Q&A Report: Exploring Estrogen’s Role in Metabolism and the Use of 13C-Labeled Nutrients for Advanced Animal Physiology and Nutrition Research

In this Q&A, Dr. Reilly Enos and Dr. Levin answer questions about their research focused on estrogen signaling in obesity and metabolism in insect models, respectively.

Answers to these questions have been provided by:

Reilly Enos, PhD
Assistant Professor
Microbiology & Immunology, School of Medicine Columbia
University of South Carolina

Eran Levin, PhD
Head of the Nutritional Ecology Lab
School of Zoology
Tel-Aviv University

Can you expand upon differences between human and mouse estrogen deficiency?

R. Enos: There are a number of differences. Mice do not experience peri-menopause as humans do. Furthermore, peripheral aromatization of androgens (e.g. in adipose tissue) that is typically seen in humans does not significantly occur in female mice.

How complicated is it to operate these analyzers?

E. Levin: Very simple. We train undergrad students in 1-2 hours to work with this analyzer.

What are thoughts/insights can you give regarding hormone replacement therapy?

R. Enos: I am not a medical doctor, but I think hormone replacement therapy provides a number of significant benefits as evidenced in the literature. However, it is clear we need a better understanding of how mode of delivery, dose of delivery, and form of hormone therapy impacts physiological outcomes at a tissue level. This is part of our group’s research agenda.

Can we really learn something about our physiology from studying insect models?

E. Levin: Drosophila melanogaster is one of the most important study organism known for humans. But this is only one species of insect. So you can just imagine how much we can learn from insect models.

Is the aromatase KO brain specific or is it global?

R. Enos: The aromatase KO mouse model we present in the webinar is a full-body deletion.

The extremely high RER of the hawkmoth is impressive. Can you discuss the evidence that this is caused through the PPP? Are there PPP inhibitors that can normalize RER? Are they toxic to these insects?

E. Levin: Please see our paper: Levin, E., Lopez, G., Fane B, Davidowitz G., Hawkmoth use sugar to reduce oxidative damage from flight. Science, 2017 Feb; 355: 733-735. DOI: 10.1126/science.aah4634

Do the animal models have enterohepatic circulation metabolism of steroids?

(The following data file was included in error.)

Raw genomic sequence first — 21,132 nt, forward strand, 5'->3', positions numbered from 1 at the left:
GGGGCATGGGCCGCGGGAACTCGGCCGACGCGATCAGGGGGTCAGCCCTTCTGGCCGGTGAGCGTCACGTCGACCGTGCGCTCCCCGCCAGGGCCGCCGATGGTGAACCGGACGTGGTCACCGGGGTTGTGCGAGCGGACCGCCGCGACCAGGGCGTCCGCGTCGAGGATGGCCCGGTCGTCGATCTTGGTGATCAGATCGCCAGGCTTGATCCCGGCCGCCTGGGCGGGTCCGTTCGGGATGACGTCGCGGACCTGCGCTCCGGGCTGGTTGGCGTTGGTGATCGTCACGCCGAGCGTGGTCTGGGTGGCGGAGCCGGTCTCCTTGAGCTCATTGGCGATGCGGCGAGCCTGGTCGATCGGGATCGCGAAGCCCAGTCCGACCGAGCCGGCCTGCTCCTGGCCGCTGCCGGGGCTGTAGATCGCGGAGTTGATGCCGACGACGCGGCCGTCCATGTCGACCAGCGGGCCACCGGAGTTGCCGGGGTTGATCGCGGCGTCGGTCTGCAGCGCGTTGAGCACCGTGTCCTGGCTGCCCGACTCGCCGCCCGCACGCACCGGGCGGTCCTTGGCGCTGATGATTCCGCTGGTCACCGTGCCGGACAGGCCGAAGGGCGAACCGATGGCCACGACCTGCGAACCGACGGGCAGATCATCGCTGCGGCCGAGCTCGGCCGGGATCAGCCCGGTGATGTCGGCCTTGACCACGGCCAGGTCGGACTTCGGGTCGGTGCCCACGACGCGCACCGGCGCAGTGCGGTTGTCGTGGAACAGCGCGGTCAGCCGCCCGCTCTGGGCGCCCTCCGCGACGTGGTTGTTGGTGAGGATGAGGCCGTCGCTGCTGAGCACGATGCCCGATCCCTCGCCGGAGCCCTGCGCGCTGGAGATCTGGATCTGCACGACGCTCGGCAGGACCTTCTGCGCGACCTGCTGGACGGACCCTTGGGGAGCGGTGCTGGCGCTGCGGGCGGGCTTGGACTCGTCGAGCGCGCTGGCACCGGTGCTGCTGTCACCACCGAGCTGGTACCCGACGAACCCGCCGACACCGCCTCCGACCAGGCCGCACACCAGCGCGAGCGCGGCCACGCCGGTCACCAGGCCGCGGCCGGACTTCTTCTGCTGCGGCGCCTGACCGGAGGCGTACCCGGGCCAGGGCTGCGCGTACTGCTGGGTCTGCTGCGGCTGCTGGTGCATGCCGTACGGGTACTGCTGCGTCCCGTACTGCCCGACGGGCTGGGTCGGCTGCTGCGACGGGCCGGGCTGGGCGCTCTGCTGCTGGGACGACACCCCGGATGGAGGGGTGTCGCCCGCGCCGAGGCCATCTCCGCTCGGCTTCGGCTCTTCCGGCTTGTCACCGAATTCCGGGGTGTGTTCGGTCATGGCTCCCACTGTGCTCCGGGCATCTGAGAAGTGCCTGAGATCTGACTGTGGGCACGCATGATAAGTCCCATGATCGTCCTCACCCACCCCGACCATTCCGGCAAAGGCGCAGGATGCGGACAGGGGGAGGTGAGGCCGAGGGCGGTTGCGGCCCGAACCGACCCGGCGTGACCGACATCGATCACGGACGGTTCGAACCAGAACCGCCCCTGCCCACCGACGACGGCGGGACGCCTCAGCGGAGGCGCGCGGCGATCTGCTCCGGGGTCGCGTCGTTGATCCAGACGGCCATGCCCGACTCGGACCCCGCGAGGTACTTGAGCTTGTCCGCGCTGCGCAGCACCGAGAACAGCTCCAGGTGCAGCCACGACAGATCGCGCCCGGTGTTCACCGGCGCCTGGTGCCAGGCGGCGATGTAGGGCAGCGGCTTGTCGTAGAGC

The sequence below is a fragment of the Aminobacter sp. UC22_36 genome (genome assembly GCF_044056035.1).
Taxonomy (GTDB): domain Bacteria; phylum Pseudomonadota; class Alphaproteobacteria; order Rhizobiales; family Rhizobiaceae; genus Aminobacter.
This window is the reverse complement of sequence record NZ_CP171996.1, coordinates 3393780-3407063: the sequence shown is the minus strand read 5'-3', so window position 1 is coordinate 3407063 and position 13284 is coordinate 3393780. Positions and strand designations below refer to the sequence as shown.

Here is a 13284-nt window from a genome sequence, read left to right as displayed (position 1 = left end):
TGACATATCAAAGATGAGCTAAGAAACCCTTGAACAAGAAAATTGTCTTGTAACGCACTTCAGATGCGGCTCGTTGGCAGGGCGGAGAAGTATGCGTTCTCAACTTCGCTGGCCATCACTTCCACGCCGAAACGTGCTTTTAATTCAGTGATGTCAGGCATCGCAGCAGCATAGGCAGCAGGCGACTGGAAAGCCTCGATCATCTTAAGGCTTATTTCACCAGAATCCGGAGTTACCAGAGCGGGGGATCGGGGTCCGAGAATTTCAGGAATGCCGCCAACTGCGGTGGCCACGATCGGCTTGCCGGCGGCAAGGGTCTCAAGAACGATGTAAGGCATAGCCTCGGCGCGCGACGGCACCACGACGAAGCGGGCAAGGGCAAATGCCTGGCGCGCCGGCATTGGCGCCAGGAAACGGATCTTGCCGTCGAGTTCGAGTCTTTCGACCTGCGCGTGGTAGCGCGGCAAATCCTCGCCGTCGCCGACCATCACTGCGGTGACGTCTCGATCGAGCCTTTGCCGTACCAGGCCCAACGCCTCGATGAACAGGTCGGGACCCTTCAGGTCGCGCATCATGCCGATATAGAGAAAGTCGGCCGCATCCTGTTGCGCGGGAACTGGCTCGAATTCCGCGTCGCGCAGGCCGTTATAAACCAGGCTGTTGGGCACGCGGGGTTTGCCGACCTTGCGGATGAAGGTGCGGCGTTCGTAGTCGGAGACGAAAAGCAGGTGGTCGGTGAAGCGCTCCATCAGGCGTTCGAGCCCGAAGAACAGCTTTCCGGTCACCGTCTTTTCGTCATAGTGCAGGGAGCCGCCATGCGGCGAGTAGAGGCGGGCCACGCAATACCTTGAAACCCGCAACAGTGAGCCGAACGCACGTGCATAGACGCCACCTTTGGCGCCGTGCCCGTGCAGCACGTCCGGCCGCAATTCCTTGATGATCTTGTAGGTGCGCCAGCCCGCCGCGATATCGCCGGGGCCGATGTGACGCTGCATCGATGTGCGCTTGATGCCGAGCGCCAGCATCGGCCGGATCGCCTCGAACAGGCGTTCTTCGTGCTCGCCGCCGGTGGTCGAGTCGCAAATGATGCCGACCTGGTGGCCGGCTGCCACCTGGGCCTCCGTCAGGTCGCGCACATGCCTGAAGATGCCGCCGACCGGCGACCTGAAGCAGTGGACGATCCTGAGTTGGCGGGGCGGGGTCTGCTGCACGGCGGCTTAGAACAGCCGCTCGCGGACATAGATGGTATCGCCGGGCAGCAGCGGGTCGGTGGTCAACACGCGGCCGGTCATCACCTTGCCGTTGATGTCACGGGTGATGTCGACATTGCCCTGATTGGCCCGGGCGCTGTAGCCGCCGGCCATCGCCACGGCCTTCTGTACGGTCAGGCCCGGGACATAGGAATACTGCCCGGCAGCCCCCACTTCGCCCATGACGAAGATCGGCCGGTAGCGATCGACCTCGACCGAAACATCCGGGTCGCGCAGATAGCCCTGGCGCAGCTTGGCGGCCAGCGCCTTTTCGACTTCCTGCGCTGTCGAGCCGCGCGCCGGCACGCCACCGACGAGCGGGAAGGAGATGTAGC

R. Enos: Earlier work from the 1960’s and 1970’s suggests this does occur in rodents.

Are the insect measurements done with a continuous or stopped flow setup?

E. Levin: We used both. For very small insects, or insects with a very low metabolic rate we use stop flow.

Can changes in E2 levels (tissue or plasma) be corelated by body weight and/or change in body weight? If so, how can that be accounted for to ensure changes in E2 are not due to weight?

R. Enos: This is a tough question to answer because there are an extremely limited number of studies that have examined tissue content of E2. Furthermore, as we have found in mice, the tissue content of E2 is very dynamic. More studies are needed to answer this question.

Since E2 is lower over time, does the expression of the ER alpha and beta receptors follow, if not, why?

R. Enos: Andrea Hevener’s group published a paper in which they show that human visceral adipose tissue accumulation is inversely proportional to subcutaneous ESR1 gene expression, whereas insulin sensitivity is positively correlated with subcutaneous adipose tissue ESR1 gene expression (PMID 32759275). I am not aware of any paper that has examined estrogen receptor expression (protein or mRNA) across the lifespan in a multitude of tissues. This is something that would need to be further explored.

Looking at the variation of RER under E2 treatment, can we conclude that we have a greater metabolic flexibility?

R. Enos: I don’t think we can conclude that at this point in time. The data suggests that estrogen may be impacting fuel utilization favoring lipid oxidation. We have ongoing studies to determine this.

Doxycycline wipes out gut bacteria. Does this affect your doxycycline studies?

R. Enos: We use doxycycline (in the drinking water) to induce aromatase expression in our mouse model. The dose that we use in the water is extremely low (0.1 mg.mL). Because we are aware that this may impact gut bacteria, the wildtype littermate controls also receive doxycycline in their drinking water.

Can we study mice at the age of postmenopause in place of ovariectomy? If it is what age of mice should we aim for?

R. Enos: A limitation of the mouse model is that the majority of mice do not experience natural “menopause”. This is why researchers utilize the OVX model. In an ideal world, the mice would be aged to midlife and an OVX surgery would be performed at that point in time. However, the costs associated with aging the mice limit this.

Have you quantified E2 in the liver? Would could be the effect of high levels of E2 in the liver?

R. Enos: We have quantified E2 in the liver. We find when normalized to tissue weight, E2 content in the liver is quite low compared to other tissues. We are working on a study right now in which we are exploring the impact that E2 has on the liver. We hope to share that information soon.

Is there any evidence showing a connection between microbiota and estrogen fluctuations? As microbiota seems related to food addiction, I wonder if estrogen levels could be somehow influencing this relationship.

R. Enos: This is a very good question. I don’t know of any data showing a connection between microbiota and estrogen fluctuations (where estrogen is directly measured). It would be interesting to compare microbiota changes throughout the estrous cycle of a mouse and see if there is a correlation between estrogen levels. It is possible that there could be an estrogen-microbiota connection that impacts food intake.